Mattress reviews can give you restless nights


When confronted with hundreds of search results for “cheap mattresses”, you’re unlikely to opt for one described as “lumpy”, “uncomfortable” or “has a chemical smell”.

The throwaway phrases one finds in online reviews have become hugely influential as the tendency to buy online grows. The due diligence once done in a shop can now be outsourced to other customers: in 2015 the UK’s Competition and Markets Authority estimated that about £23bn a year of consumer spending was potentially influenced by reviews.

One type of company that has cottoned on to the power of recommendations is the seller of the mattress-in-a-box. These online-only start-ups have proliferated since the first, Casper, launched in the US in 2014, and there are now at least six brands competing in the UK.

In a connected world, businesses that vie for customers’ attention need to build a reputation — ideally a good one, or one just good enough given the price. But social media has upturned traditional marketing, allowing subtler forms of advertising, including paid-for reviews, to muddy the water between consumer favourites and paid-for praise. Shoppers beware: what at first appears impartial might not be.

Mattress start-ups offer very similar things: a narrow range of mattresses priced at around £500, delivered to your door with a 100-night free trial. But the UK market is limited.

As a result, marketing costs are escalating in a “race for revenue”, says Joseph Barron, an analyst at Berenberg, as these companies strive to generate brand awareness and repeat customers (how often do you buy a mattress?).

For some, including Simba and Eve, escalating advertising costs have accompanied substantial losses. Amid “challenging” trading conditions, the two lossmaking companies recently called off a proposed merger.

One unexpected result of this marketing offensive has been the emergence of a cottage industry of mattress review websites.

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Impartial judges?

These sites — which can appear high up in Google search results — bill themselves as useful tools for discerning consumers. But what is often less clear is that many are paid to drive sales. They are affiliate partners with mattress brands; they run promotions and take a cut of each sale made when a customer reads a review and clicks through to buy the product.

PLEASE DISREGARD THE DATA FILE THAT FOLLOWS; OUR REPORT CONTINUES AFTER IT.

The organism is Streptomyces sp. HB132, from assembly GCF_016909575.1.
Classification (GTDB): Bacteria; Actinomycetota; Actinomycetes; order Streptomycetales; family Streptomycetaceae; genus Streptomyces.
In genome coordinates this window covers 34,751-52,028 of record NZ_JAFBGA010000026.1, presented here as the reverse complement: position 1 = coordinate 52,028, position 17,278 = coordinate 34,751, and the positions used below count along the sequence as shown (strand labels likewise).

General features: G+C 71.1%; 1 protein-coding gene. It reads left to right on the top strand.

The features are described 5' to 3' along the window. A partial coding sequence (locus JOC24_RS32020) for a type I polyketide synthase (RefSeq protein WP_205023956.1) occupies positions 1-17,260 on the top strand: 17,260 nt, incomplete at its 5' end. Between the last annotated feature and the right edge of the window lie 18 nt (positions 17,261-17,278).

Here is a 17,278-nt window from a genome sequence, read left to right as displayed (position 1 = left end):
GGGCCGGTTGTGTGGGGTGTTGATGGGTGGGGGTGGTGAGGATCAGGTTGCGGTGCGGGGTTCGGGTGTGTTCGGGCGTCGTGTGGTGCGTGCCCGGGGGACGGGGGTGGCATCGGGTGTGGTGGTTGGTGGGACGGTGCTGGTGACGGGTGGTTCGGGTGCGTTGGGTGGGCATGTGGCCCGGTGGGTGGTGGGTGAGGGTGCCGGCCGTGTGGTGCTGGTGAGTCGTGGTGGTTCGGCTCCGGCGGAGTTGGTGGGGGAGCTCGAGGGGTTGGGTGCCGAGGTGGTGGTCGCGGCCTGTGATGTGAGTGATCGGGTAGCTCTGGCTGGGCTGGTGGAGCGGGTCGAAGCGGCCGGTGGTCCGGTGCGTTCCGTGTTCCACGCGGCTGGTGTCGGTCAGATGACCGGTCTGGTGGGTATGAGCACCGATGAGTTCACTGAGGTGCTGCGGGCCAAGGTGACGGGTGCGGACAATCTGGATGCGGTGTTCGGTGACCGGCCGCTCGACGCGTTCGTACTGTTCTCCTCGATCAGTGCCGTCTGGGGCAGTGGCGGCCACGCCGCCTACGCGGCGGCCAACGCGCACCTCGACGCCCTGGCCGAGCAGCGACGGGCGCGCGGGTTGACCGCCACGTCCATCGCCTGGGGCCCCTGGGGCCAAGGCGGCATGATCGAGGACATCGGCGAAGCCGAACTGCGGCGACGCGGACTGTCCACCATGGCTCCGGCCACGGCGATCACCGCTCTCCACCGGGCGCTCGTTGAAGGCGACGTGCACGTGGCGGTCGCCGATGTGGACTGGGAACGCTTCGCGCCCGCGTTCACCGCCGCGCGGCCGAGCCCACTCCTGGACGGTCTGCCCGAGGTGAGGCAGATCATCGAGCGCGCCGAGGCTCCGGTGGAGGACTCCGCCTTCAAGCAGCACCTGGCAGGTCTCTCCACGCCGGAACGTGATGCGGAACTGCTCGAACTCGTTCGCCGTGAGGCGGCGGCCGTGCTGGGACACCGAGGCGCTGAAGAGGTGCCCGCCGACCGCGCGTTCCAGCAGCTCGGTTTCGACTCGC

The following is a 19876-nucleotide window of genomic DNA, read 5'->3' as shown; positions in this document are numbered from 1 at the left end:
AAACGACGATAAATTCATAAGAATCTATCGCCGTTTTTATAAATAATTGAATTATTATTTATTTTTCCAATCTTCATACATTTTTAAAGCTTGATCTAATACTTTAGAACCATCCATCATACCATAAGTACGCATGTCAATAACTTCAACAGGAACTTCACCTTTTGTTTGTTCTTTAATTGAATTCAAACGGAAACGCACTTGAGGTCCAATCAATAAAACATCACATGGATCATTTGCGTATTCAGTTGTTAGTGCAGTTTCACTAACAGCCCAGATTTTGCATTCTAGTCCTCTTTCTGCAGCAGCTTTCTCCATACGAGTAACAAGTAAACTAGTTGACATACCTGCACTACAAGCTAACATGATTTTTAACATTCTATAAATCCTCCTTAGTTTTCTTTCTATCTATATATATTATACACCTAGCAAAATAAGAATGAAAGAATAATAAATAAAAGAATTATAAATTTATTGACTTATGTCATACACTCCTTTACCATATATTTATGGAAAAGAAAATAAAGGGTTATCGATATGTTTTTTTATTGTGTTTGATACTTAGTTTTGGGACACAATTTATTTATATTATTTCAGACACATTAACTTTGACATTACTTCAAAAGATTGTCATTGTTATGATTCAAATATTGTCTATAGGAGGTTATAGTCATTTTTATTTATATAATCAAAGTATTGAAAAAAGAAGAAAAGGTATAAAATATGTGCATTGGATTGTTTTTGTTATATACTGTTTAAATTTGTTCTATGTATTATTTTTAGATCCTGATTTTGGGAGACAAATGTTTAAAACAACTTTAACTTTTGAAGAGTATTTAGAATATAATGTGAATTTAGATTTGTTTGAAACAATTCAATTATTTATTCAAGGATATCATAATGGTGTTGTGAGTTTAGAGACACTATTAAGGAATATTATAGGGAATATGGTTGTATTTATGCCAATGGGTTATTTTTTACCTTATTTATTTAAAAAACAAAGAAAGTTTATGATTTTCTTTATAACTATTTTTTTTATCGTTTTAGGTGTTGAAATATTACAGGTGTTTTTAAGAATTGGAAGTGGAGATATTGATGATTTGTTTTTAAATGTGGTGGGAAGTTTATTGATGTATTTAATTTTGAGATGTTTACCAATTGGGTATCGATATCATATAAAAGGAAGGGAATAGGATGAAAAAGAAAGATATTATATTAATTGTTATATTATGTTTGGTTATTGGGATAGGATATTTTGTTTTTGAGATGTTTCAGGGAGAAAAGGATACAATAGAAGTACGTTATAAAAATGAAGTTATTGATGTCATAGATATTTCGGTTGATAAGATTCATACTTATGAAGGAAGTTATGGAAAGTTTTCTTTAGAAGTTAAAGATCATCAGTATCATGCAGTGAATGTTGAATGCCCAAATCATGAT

While money-off coupons are easy to spot, shoppers have to work harder to find the disclaimer pages that outline how affiliate relationships work.

A “Wild West” of mattress review sites has made it “difficult for customers to get an objective view,” says Benjamin Quiroga-Rivera, co-founder of mattress start-up Emma. (Emma has paid and unpaid affiliate partners, though Mr Quiroga-Rivera says newspaper reviews and Google Ads are more significant for driving sales.)

If a reviewer has been sent a product for free and is incentivised to help sell it, says Michal Szlas, chief executive of mattress start-up Otty, “what is the likelihood they will say it’s terrible?”

Affiliate sites often have “best for” rankings (light sleepers; durability; sex), but resoundingly negative comments, or ratings below “fair” or 3 stars, are hard to find. The lowest score on review site MattressNerd appears to be 4.4 out of 5. MattressNerd did not respond to a request for comment.

According to US-based review site Tuck Sleep, which has more than doubled its writing staff this year to around 25 and is still hiring, demand for reviews is growing. The commission Tuck earns per sale varies by mattress brand, but co-founder Bill Fish says this does not impact how the site ranks products. Unlike many sites, Tuck reviews include “cons”, such as “issues with customer service”.